1. When you go to the casting call, make sure, even if they don't have it on there, you list your experience. For example, if you have done films, put down the film title, how many hours you worked, training, credits and so forth.
  2. If you get the callback, make sure you get to know the casting directors/agents. One woman I know who worked as an extra made sure she knew the casting director well. She told the first casting directors she met while on a film that she was available day and night. She didn't care about the hours. They considered that because for three straight nights, she filmed from 5 p.m. until 7 a.m. She went back and shot eight times after that.
  3. Always be prompt for the casting call. I know for a fact that this matters. One extra told me he learned on his third day filming that if they say 7:30 a.m., they mean 7:30 a.m. He came at approximately 8:40 or so, and they had already started filming. He didn't get to work on the film until they finished shooting the shot, which can sometimes take all day.
  4. Have the right attitude about it. I never look tired or bored. Make sure you don't complain. Especially if you were in the shot, but they moved you, so now you aren't. Always follow directions. If they say "QUIET ON THE SET," they mean quiet. You get pulled off the set if you don't follow these rules.
  5. Finally, have fun and smile. It's supposed to be a fun and enjoyable experience. Plus, you get to meet the stars.
Casting Directors

Casting Directors

Casting Director

The casting director is another preproduction job that requires a strong understanding of the script and a keen eye for talent. Directors set guidelines for the "types" they are looking for, and the casting director selects actors and brings them to audition for the director, who makes the final selection. The casting director must know the actors' abilities and communicate them to the director. In turn, the director must provide feedback to the casting director, so the casting director knows whether they are on the right track.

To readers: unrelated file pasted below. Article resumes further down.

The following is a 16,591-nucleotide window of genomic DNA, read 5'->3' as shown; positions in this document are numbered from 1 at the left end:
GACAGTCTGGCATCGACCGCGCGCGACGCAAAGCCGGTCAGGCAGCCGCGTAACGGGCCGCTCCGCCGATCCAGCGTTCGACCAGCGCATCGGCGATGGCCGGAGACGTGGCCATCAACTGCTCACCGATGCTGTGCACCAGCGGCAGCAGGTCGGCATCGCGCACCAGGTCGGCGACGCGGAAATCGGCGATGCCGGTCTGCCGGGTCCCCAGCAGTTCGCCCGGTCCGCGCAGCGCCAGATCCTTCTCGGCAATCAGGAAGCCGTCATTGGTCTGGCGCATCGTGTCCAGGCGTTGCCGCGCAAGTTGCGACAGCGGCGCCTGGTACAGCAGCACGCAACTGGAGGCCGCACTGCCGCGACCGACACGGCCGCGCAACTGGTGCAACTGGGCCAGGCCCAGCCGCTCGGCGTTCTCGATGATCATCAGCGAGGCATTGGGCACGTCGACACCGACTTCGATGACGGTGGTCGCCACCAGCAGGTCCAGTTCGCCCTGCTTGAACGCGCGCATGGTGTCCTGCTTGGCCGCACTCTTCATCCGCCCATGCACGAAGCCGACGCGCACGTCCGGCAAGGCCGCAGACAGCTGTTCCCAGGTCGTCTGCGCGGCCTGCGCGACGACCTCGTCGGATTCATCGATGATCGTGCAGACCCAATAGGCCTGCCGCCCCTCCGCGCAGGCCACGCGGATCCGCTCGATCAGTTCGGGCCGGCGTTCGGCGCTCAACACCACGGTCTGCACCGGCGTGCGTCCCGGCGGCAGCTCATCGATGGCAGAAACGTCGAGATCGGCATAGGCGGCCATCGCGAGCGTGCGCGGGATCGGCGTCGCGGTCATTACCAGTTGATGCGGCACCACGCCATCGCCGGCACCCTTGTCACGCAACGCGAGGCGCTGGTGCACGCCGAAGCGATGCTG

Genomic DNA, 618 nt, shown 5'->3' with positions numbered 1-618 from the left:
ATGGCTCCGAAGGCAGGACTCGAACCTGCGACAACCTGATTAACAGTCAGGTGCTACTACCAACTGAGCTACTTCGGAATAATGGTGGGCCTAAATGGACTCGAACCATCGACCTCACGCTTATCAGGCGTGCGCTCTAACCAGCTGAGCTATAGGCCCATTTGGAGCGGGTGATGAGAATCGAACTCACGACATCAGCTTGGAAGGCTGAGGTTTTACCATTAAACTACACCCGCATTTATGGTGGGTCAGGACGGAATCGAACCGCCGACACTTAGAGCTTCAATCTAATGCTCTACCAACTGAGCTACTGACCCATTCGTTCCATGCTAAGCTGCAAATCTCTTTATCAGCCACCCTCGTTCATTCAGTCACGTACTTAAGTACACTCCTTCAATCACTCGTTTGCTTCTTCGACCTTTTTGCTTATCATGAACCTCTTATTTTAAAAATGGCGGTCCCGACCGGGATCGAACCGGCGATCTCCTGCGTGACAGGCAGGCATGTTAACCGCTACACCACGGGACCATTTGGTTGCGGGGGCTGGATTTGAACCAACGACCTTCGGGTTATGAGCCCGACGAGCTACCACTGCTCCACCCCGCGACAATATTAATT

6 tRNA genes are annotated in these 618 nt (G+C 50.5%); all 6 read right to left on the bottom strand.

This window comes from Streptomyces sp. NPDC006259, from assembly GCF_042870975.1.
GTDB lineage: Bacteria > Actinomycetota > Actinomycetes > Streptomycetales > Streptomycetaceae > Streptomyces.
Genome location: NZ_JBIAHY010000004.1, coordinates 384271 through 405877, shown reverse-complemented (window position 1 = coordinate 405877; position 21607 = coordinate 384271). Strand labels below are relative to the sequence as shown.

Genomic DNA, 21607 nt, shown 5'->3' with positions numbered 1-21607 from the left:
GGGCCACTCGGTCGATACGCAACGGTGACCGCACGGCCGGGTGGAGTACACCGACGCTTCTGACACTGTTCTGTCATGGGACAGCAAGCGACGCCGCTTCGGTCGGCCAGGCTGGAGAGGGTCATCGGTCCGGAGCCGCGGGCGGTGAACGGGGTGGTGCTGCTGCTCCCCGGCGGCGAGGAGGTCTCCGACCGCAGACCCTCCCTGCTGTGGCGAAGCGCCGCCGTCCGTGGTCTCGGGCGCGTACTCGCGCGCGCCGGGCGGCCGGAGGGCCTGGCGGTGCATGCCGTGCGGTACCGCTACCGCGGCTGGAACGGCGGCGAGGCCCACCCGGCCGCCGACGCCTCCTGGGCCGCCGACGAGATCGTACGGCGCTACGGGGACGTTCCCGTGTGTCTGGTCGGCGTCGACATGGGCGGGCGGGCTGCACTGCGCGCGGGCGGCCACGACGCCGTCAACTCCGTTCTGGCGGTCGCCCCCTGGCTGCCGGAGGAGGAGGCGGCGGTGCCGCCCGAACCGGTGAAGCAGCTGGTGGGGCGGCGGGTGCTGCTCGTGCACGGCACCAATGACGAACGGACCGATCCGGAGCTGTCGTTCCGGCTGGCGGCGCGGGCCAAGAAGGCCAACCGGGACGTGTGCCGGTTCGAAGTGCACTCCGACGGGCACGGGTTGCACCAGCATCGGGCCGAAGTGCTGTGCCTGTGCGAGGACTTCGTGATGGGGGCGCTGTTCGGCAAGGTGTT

Casting directors need to be an actor's best friend. If an actor hits it off well with a casting director, it could determine whether they will get a part in a feature film.

Supervising Extras on Set

Casting directors have to have excellent people skills because they sometimes deal with large crowds of people a one time. Sometimes casting directors are looking for temp workers, like when they have a big production coming to town and need someone in the office to sit at the desk and make a thousand calls to pull in five hundred extras for a big shot in a couple of days.

Also, casting directors need to supervise the extras on the set, which entails making sure the background actors don't leave their holding area and behave throughout the shoot. When an actor plays an extra, there is a lot of waiting around, and sometimes waiting around can lead to trouble. The casting director must make sure all the extras behave and understand what it takes to be an extra in a film.

Clean Hands

If you want to build a career in the film industry, you need to know about the business. Study, listen, network, and build bridges. You will get there as long as you follow the rules and keep your hands clean.

Questions & Answers

Question: What should I put on my resume, so I can get a job in the film industry?

Answer: Remember there are lots of other people out there who want this job. Your resume needs to look professional, readable, and tell the truth. You included your name, phone number, education, work experience, skills, activities, and interests. Any experience you have in similar professions include it. For example, you were part of the stage crew for High School or college productions. You help set up a stage for a local band or did lights for a local Christmas show.

© 2016 Kenna McHugh


Kenna McHugh (author) from Northern California on November 26, 2018:

Vin, Thank you for visiting my site. Yes. Being a casting director is hard work. But, it pays off in many ways because you are in a creative field and the perks are many. Keep in mind, you need to live in a city where there is a tremendous about of film production for you to earn a decent living.

Vin on November 26, 2018:

Thank you for a very informative article. I find your information helpful. I want to be a casting director. It sounds like a good fit for me. Is it hard to be a casting director?